Years ago I took a creative writing class that changed how I looked at literate creativity. My professor was Rick Alley, a poet, and an amazing human being. His book is on Amazon, and if you want inspiration and carefully crafted poetry, I suggest that you pick it up.
The classes were taught more as a writing group. Alley didn’t just sit in front of the class, give us prompts, and tell us the formula for a perfect book. He encouraged everyone to submit their work and then, when your time came, you read your story/poem/chapter to the class. He would always start the critiquing process, but the entire class was encouraged to give their constructive criticisms.
He said that writing wasn’t just about showing your work, but helping others with theirs. Editing made better authors. It is a rule I stand by.
Rick Alley is the kind of teacher that can see your potential and pull it out. He will tell you where you are weak, and what you can do better, but never without a dollop of hope that he believes in you. It is for this reason that I am forever indebted to him.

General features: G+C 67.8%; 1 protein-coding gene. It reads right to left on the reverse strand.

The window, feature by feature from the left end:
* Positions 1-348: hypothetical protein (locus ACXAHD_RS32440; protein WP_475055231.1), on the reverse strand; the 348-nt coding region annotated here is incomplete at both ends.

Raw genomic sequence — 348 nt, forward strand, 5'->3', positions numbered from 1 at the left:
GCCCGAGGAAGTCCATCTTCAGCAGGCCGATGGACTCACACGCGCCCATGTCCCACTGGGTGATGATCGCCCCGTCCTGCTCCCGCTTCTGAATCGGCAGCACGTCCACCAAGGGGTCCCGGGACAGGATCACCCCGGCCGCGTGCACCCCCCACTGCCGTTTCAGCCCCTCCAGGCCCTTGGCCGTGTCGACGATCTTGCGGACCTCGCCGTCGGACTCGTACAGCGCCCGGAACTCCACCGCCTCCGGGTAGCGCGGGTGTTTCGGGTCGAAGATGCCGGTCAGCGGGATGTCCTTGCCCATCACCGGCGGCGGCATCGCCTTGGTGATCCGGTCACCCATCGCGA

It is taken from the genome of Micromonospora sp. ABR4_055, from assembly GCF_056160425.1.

And I’m not the only one.
Yesterday I managed to bump into another former student. He was selling his own book, a book that he worked on during our time in that same class. It struck me in the heart to know that he had made it. We talked about the class, about our work. We exchanged information in the hope of future networking, I bought his book, and wished him well.
It struck me, sometime later, that I was holding something that I helped create. I had sat in that writing circle and offered my two cents. It was a humbling moment. It was also an inspirational one. He had succeeded in his writing dream. I can too.
So, go pick up The Lost Reflection by Bruce T. Jones. I plan on doing a bit of a read along.